Johnson's luck is fading, Toyota is leading the pack and more
There are concerns that Jimmie Johnson's luck has run out after his second DNF
Toyota has been a big winner recently, scoring four wins in the last six Cup races
Kurt Busch's increasing command of the spoiler makes him a contender at Dover
1. Fans have been wondering when it would happen, and fellow drivers praying for it to happen: the moment when Jimmie Johnson's luck would finally start to run out.
On the heels of J.J.'s second DNF in the last three races, is it time we send out a search party for the lucky charm Kevin Harvick claimed the four-time defending champion had been hiding in his hindquarters?
With J.J. second in the points standings, it may seem a little premature to hit the panic button, but there are concerns. After winning three of the first five races, including his first career victory at Bristol, and opening the new spoiler era with three straight top 10s, Johnson has seemingly faded, the spoiler appearing to become Bernie Lootz to his hot hand. Johnson hasn't led a lap in the last two races and crashed in two of the last three events.
What has made matters worse, is that while Johnson has drifted back, the biggest threats to his fifth-straight title have caught fire, with Denny Hamlin winning three times and Kyle Busch and Harvick each winning twice. Had the contenders not thrown down the gauntlet, would there be any concern over Johnson having a couple of bad races? It's not like he hasn't been in that situation before.
In 2007, Johnson crashed out in back-to-back races at Chicago and Indianapolis, but followed those early exits by posting 13 finishes of seventh or better over the next 16 races, including six wins. In '09, he was 30th and 36th at Talladega and Richmond, respectively, but rebounded with two wins and five more top-10s in nine races.
How will Johnson respond this time? Luck appears to have left his side, but the schedule gods are still smiling upon him. The next two tracks (Dover and Charlotte) are among J.J.'s best, having seen the No. 48 in Victory Lane a combined 11 times, and he'll be going for a third straight win at the Monster Mile on Sunday, having swept both races last season after leading 569 of 800 laps.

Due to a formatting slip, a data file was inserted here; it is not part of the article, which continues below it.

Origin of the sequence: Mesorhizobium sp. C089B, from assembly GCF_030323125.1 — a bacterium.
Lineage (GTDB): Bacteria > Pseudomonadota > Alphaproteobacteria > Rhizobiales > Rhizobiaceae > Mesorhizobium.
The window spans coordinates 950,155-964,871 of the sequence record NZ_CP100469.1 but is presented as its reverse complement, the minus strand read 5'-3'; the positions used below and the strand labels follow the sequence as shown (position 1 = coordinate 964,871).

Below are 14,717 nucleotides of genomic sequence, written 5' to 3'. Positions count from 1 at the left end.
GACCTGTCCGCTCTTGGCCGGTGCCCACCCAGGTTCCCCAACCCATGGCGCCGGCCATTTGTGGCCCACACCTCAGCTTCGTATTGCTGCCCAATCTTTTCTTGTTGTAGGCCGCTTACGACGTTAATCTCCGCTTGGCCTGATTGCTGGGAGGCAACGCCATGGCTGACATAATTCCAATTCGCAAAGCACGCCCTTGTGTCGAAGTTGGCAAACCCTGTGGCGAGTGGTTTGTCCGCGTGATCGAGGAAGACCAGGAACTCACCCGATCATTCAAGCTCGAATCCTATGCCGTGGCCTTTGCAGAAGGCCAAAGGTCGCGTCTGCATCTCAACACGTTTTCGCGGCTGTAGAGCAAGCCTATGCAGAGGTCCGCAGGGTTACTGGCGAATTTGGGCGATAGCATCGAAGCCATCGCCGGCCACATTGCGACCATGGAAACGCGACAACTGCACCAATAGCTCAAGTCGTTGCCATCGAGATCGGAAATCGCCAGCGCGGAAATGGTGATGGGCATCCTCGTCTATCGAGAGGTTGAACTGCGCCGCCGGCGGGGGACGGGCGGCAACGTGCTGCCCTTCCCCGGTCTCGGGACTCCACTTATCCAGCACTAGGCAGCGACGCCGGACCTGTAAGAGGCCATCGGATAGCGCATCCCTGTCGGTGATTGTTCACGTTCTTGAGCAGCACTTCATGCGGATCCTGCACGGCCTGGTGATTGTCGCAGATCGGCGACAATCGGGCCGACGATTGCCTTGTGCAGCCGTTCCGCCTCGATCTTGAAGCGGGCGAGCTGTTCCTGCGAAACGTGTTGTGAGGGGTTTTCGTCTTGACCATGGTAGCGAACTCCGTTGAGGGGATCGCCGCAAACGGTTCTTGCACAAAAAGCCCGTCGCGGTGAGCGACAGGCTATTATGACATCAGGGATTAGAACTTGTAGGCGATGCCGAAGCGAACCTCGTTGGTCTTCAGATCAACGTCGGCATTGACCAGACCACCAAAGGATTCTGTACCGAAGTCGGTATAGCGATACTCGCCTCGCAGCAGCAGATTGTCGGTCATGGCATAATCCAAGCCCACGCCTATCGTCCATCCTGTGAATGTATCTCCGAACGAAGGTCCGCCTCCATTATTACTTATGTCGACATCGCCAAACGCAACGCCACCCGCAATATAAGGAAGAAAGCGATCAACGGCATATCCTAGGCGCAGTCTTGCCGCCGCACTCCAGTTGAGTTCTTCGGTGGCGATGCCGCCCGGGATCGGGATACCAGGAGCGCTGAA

While Johnson has struggled and his top contenders have shown they've risen above their past limitations, the next two points races could swing Johnson from a semi-slump to reaffirming his status as NASCAR's current king.
But should Johnson and Chad Knaus fail to make up ground with the spoiler at two speedways the duo has owned, it will be difficult to keep all those pining to start on the eulogy for the Drive for Five, from putting pen to paper.
2. While we're on the subject of highs and lows since the switch to the spoiler, has there been a bigger winner than Toyota? A Camry has won in four of the last six races and three Toyota drivers are currently in Chase contention: Busch (third), Hamlin (sixth) and Martin Truex Jr. (13th). Brian Vickers posted his second top 10 in the last six races at Darlington, while David Reutimann is coming off back-to-back top-five starting spots.
But while the rest of the Toyota family is rising, the driver who at one point in the season led all Camry wheelmen in the standings has faded. After a top-10 day at Atlanta, Scott Speed sat 12th in points, but he's fallen to 26th after finishing 21st or worse in five of the last seven races, with his best finish a 16th-place at Fort Worth.
It's always worth watching how the Red Bull Racing drivers perform against fellow Toyota drivers, because as one person close to the situation told me: while the other teams work in conjunction with Toyota Racing Development engineers, Red Bull, citing its Formula One success, is adamant about working on its own. That's obviously hurting Speed, whose only outside source of information is teammate Vickers, but we all know that no driver is going to completely share every shred of info. In Speed's case, Red Bull's arrogance may be hurting him. Were the team willing to work closer with TRD, it might find out the winning combination Joe Gibbs Racing and Michael Waltrip Racing have discovered.
25: Lead lap finishes for Mark Martin in 47 career races at Dover
10: Top-10s for Martin in his past 12 races at Dover, coming with four teams
4: Martin's wins at the Monster Mile, all of which have come in the 30 races since the surface was changed from asphalt to concrete in the mid-1990s
Kurt Busch. Am I picking the wrong Busch? Maybe, considering brother Kyle's hot streak, but Shrub's best finish since winning at the Monster Mile in June 2008 is 23rd. Kurt has steadily improved with the spoiler after struggling at Martinsville (23rd) and Phoenix (35th), finishing eighth or better in the last three races, plus he has six top 10s in 19 starts at Dover.